Denki Groove, “Nothing’s Gonna Change”—VOXXX (2000)
By the 2000s, underground rave culture that thrived on techno and trance, and its aesthetic synthesis with cyberpunk anime, had burst through to the mainstream and begun to meld with bouncy J-Pop. Denki Groove had several chart-topping hits that mastered this blend. They created their sound in the characteristically Japanese fashion of intensely focusing on a single artistic idol, in this case German electronic music pioneers Kraftwerk. Here the simple and repetitive trademark Kraftwerkian fascination with technology manifests into the disaffected mantra of “nothing’s gonna change,” echoing the frustration and disillusionment that plagued Japan’s youth during the cultural and economic transitions of this period.
Boris, “Ibitsu”—Akuma no Uta (2003)
On the opposite side of the spectrum from Denki Groove and its popification of their idol Kraftwerk, experimental band Boris made their mark by eschewing conventional sound and cleverly using a wide range of influences and genres. Boris has created over 20 studio albums since 1997 that traverse styles from psychedelic stoner rock and sludgy doom metal to ambient and avant-garde noise. This record, which is filled with ‘70s-style metal and heavy rock sounds, might recall anyone but soft-spoken, melancholic English folk singer Nick Drake, whose record cover for Bryter Layter was recreated for this album. The cover shows Boris’s Takeshi holding a double-neck electric guitar, instead of the acoustic Drake holds in the original, and the album was also engineered to be exactly 39 minutes to match Bryter Layter’s length.
YMCK, “Rain”—Family Genesis (2008)
YMCK is an example of chiptune, a genre of synthpop music that is made using only the 8-bit chips from vintage computers and Nintendo game consoles. While they create music tonally indistinguishable from the soundscapes of “Super Mario Brothers” or “The Legend of Zelda”, YMCK takes cues from jazz composition to create complex songs that, while inextricably linked to the computer, give the sense that they’d sound great on regular instruments. Perhaps more than any of the artists on this list, YMCK embraces and thrives on nostalgia for obsolete technology, and inspires us to consider what this means in the midst of our ubiquitous and rapidly changing digital landscape.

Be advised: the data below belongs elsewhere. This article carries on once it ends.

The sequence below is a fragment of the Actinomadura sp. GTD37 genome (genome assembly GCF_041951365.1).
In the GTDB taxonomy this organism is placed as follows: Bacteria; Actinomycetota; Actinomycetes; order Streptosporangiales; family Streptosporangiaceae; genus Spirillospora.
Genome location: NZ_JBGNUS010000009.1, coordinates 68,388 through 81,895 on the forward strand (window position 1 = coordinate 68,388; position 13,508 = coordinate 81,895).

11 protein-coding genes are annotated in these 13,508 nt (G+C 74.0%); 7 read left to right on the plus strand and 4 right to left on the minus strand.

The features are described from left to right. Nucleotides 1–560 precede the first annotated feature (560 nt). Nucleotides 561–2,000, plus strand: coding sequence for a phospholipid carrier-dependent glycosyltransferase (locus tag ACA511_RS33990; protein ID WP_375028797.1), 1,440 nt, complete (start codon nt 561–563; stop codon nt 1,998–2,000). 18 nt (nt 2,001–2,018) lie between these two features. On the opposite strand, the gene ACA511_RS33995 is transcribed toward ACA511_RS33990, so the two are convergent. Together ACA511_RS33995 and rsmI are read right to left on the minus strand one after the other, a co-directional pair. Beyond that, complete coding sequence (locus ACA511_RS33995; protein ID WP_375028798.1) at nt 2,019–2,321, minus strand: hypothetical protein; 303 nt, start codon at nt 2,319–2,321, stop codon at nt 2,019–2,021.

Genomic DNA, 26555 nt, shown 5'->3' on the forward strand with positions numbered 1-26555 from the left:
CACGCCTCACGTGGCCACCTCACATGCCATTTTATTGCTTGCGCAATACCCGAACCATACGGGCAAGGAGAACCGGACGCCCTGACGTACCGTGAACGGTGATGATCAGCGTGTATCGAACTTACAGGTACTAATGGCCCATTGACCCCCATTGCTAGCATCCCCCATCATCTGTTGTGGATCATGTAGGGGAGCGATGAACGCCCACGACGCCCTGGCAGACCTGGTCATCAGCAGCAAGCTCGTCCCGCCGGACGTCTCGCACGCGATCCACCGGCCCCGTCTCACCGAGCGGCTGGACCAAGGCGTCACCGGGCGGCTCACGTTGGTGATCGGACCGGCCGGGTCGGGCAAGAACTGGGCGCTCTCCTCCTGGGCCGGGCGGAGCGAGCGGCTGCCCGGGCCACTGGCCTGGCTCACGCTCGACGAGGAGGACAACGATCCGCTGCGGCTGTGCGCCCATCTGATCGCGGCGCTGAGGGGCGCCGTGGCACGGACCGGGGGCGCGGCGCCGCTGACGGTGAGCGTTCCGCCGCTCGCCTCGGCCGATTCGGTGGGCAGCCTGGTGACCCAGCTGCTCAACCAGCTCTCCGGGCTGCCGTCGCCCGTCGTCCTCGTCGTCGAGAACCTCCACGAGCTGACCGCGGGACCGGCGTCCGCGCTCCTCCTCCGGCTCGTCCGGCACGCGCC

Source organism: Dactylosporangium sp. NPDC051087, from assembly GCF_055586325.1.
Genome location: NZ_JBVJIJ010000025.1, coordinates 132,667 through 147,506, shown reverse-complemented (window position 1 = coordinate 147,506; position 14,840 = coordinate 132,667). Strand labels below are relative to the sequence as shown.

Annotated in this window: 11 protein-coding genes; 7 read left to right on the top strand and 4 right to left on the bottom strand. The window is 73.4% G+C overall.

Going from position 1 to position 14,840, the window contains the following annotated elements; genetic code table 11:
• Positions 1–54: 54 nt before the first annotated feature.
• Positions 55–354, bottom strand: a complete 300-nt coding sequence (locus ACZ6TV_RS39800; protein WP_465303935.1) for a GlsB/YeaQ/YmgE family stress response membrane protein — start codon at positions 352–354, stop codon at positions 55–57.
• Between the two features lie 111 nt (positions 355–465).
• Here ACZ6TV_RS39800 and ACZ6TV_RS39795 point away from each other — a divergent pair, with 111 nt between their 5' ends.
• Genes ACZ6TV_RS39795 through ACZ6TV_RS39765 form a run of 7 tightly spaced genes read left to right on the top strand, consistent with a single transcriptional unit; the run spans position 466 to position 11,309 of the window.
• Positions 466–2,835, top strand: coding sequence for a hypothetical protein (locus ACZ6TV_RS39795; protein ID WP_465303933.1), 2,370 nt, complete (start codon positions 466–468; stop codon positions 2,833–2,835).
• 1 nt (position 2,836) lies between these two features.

Shugo Tokumaru, “Rum Hee”—Port Entropy (2010)
Tokumaru is known for creating every sound of his deeply intricate music entirely himself, alone in his apartment, with just a laptop and his personal collection of hundreds of instruments of all kinds, from toys to traditional Japanese instruments. Tokumaru creates songs that seem to have hundreds of minute layers that, here in “Rum Hee,” range from a melodica and glockenspiel, to bird whistles, kazoos, and sleighbells. Writing in intense fits of creativity, often forgetting to sleep or eat for days at a time, he takes all his lyrics from his own dream journals. From this private world comes sweet, joyful music full of positive whimsy and childlike wonder. Tokumaru’s sound echoes the energy and intricacy of the awe-inspiring city of Tokyo, while also bringing us into his personalized intimate world. Much like the exhibition’s photographs, he gives us a glimpse into some of the fascinations of Tokyo’s youth, which are both digital and retro, juvenile and sophisticated.
Ryoji Ikeda, “the transfinite”—installation at the Park Avenue Armory (2011)
Ryoji Ikeda is Japan’s leading electronic composer whose work pushes music beyond the boundaries of sound into a visual manifestation. Ikeda’s innovative work distills avant-garde minimal music and sound art into a transformative installation that has to be seen to be believed, so be sure to look and listen to this one! Commissioned for Manhattan’s enormous historic bunker the Park Avenue Armory, Ikeda’s environmental installation “the transfinite” carries a fascinating relationship to Tokyo’s Hachiko Square, the world’s busiest intersection, the road nearly covered with the stripes of crosswalks, and banked on all sides by flickering neon lights.